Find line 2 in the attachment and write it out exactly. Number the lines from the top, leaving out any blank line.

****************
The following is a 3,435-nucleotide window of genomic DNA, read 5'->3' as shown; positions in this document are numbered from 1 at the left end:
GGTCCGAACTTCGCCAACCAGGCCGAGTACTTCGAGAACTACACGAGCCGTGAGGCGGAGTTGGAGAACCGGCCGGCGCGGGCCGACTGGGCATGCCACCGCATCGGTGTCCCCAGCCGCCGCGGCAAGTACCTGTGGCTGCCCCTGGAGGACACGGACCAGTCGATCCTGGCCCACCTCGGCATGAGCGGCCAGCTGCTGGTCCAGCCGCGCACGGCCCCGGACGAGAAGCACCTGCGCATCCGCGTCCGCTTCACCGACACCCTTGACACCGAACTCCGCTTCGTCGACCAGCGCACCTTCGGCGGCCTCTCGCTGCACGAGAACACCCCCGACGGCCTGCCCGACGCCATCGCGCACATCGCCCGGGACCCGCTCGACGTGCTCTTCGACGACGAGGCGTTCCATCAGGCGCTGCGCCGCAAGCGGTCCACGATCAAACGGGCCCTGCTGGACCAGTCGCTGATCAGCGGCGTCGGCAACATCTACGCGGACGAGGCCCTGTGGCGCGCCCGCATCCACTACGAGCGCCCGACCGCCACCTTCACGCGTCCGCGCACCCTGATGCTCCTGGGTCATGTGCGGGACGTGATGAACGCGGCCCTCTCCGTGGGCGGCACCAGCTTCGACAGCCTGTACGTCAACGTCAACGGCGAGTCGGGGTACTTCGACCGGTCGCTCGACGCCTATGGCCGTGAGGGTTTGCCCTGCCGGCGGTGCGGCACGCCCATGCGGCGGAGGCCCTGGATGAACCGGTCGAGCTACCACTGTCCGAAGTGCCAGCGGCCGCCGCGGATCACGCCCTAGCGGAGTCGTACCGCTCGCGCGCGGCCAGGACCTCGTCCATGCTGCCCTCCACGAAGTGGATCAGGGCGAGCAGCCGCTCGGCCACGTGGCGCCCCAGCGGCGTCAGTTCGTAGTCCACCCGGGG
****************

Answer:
GGTCCGAACTTCGCCAACCAGGCCGAGTACTTCGAGAACTACACGAGCCGTGAGGCGGAGTTGGAGAACCGGCCGGCGCGGGCCGACTGGGCATGCCACCGCATCGGTGTCCCCAGCCGCCGCGGCAAGTACCTGTGGCTGCCCCTGGAGGACACGGACCAGTCGATCCTGGCCCACCTCGGCATGAGCGGCCAGCTGCTGGTCCAGCCGCGCACGGCCCCGGACGAGAAGCACCTGCGCATCCGCGTCCGCTTCACCGACACCCTTGACACCGAACTCCGCTTCGTCGACCAGCGCACCTTCGGCGGCCTCTCGCTGCACGAGAACACCCCCGACGGCCTGCCCGACGCCATCGCGCACATCGCCCGGGACCCGCTCGACGTGCTCTTCGACGACGAGGCGTTCCATCAGGCGCTGCGCCGCAAGCGGTCCACGATCAAACGGGCCCTGCTGGACCAGTCGCTGATCAGCGGCGTCGGCAACATCTACGCGGACGAGGCCCTGTGGCGCGCCCGCATCCACTACGAGCGCCCGACCGCCACCTTCACGCGTCCGCGCACCCTGATGCTCCTGGGTCATGTGCGGGACGTGATGAACGCGGCCCTCTCCGTGGGCGGCACCAGCTTCGACAGCCTGTACGTCAACGTCAACGGCGAGTCGGGGTACTTCGACCGGTCGCTCGACGCCTATGGCCGTGAGGGTTTGCCCTGCCGGCGGTGCGGCACGCCCATGCGGCGGAGGCCCTGGATGAACCGGTCGAGCTACCACTGTCCGAAGTGCCAGCGGCCGCCGCGGATCACGCCCTAGCGGAGTCGTACCGCTCGCGCGCGGCCAGGACCTCGTCCATGCTGCCCTCCACGAAGTGGATCAGGGCGAGCAGCCGCTCGGCCACGTGGCGCCCCAGCGGCGTCAGTTCGTAGTCCACCCGGGG